The power of RAM modelling: optimising facility performance throughout life
Projects in the energy industry often involve the design and build of complex facilities, necessitating upfront capital investment and ongoing operational expenditure. Decisions made during design can carry considerable risk, both in terms of future profitability as well as the impact that incidents may have on health, safety and the environment.
To assist, there are a range of assessment tools and methods available which broadly fall into two categories:
- Production assurance to optimise facility operations and output.
- Risk management to ensure that risks are known and sufficiently managed.
Both must be considered as part of an iterative process to arrive at a balanced solution.
WHAT IS PRODUCTION ASSURANCE?
Production assurance activities are those undertaken to achieve and maintain asset performance at its optimum. These activities could be to ensure a system operates at its maximum potential for as much time as possible, or to reliably deliver a product to a customer at a contractually agreed volume and time.
One measure of production assurance, production availability, is calculated by applying the basic techniques of a reliability, availability and maintainability (RAM) study. The critical components and their failure modes are identified (e.g. via failure modes & effects analysis) and a reliability block diagram is developed, building in failure rates and repair times. The design flow rates or relative capacity are also included in the model to assess how failures affect throughput. In this way, the RAM study is no longer limited to determining system ‘up’ or ‘down’ time, instead it enables evaluation of the multiple levels of output from a system, from nil to full capacity.
Understanding the varying output from a facility, along with the predicted duration for which the output can be achieved, allows a realistic estimate to be made of the revenue that can be returned over the facility lifetime.
Consider a simple oil and gas production system that consists of two pumps, each required to operate at full capacity to accommodate the input and maximise output. If the simulation predicts failure of a pump in the first year, then the production rate through the system will temporarily halve for a period until the pump is fixed and reinstated. Eventual repair of the faulty pump may have a further impact on production unless it coincides with a planned maintenance outage. The reduction from full capacity in this case represents lost throughput and lost revenue.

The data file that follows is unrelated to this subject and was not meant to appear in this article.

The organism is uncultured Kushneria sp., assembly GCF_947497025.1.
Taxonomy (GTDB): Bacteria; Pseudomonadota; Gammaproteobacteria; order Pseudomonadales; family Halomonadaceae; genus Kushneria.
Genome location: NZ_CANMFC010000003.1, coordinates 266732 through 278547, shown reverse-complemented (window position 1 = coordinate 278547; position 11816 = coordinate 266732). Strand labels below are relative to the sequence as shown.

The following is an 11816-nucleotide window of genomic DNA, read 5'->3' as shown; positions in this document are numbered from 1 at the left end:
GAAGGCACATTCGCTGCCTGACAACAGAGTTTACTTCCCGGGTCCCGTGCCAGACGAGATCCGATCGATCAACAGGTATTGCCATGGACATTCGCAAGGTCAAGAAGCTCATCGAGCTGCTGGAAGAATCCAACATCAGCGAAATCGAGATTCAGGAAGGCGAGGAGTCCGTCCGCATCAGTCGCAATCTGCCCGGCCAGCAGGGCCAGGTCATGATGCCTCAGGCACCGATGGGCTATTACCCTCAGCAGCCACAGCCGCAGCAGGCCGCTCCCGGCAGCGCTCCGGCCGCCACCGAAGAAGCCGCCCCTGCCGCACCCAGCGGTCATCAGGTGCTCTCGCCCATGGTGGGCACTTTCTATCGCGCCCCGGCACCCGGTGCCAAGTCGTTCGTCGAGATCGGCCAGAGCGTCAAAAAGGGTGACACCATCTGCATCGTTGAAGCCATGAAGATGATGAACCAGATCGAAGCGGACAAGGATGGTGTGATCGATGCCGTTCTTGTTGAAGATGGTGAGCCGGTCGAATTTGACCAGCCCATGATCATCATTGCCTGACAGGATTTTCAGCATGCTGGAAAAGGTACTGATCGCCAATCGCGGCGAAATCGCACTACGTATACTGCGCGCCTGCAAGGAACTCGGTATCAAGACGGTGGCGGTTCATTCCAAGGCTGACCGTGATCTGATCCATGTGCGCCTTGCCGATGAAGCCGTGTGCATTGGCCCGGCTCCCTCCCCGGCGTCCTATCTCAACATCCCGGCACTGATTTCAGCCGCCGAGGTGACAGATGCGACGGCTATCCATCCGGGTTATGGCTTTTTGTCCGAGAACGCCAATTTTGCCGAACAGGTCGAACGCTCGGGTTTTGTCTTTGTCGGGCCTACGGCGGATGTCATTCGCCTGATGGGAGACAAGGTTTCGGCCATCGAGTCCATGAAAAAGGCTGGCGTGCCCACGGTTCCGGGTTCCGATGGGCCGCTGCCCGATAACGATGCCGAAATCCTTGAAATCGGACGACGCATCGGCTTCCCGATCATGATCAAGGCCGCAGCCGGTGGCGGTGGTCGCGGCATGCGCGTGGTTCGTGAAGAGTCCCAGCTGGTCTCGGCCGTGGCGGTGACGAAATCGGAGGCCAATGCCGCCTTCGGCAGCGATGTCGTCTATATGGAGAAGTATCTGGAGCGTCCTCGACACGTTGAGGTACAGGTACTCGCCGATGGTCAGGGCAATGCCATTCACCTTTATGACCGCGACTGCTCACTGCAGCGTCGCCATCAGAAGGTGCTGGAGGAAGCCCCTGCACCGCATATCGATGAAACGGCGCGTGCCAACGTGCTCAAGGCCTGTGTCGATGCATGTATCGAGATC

Extending this concept to the many equipment items that make up a facility, each with their individual capacity, reliability, maintenance and repair strategy, sparing philosophy, delivery times, and ageing mechanisms, creates a relatively complex problem – which is where RAM modelling software can help. Such tools can simulate the varying effect of equipment failures over hundreds of facility lifetimes to provide a statistically relevant prediction of facility throughput.
Figure 1 illustrates a typical production profile for a facility over its lifetime, taking into account the effect of the many variables on overall production. With such a facility model the financial benefits of design and operational enhancement options can be compared with the baseline case. Crucially, the simulation can be used to identify the main bottlenecks to production to help formulate a targeted improvement plan.
Figure 1 – Typical production profile
A wide range of what-if questions can be considered, such as, “How will another production train affect productivity?” or, “Is it worthwhile holding spare parts in stock to alleviate major bottlenecks?” Once the facility model has been developed, these questions can be answered very quickly with a simple re-run of the simulation.
Such studies can be used to assess the output from any system: be it the lost generation revenue from wind turbine failures, or loss of throughput from a batch manufacturing plant.
The method brings clear benefits to production optimisation, but any proposed improvements must also be assessed to determine the impact on risk. For example, more frequent planned maintenance will improve reliability, but will also elevate personnel exposure to hazards. Similarly, adding another live production train will increase the likelihood of a loss of containment, with a commensurate increase in risk levels.
Production assurance and risk assessment often have competing targets, and having the ability to quickly assess proposed changes using both types of study will assist in achieving a balanced solution. In this respect, an iterative process is clearly preferable, with close working between the reliability engineer and the risk assessor.
Optimising the resilience of an asset to achieve a strong through-life performance is key to meeting market requirements, achieving customer satisfaction, and building a positive reputation in the long-term. To this end, the traditional RAM study can be extended to assess the expected performance from a complex facility during its lifetime, enabling rapid comparison of design and operational options. When undertaken in tandem with risk analysis, this approach ensures that lifetime performance is optimal and in balance with the associated risks to health, safety and the environment.
This article first appeared in RISKworld issue 33
Reliability, availability and maintainability modelling
Related consulting services:
Reliability, availability and maintainability modelling
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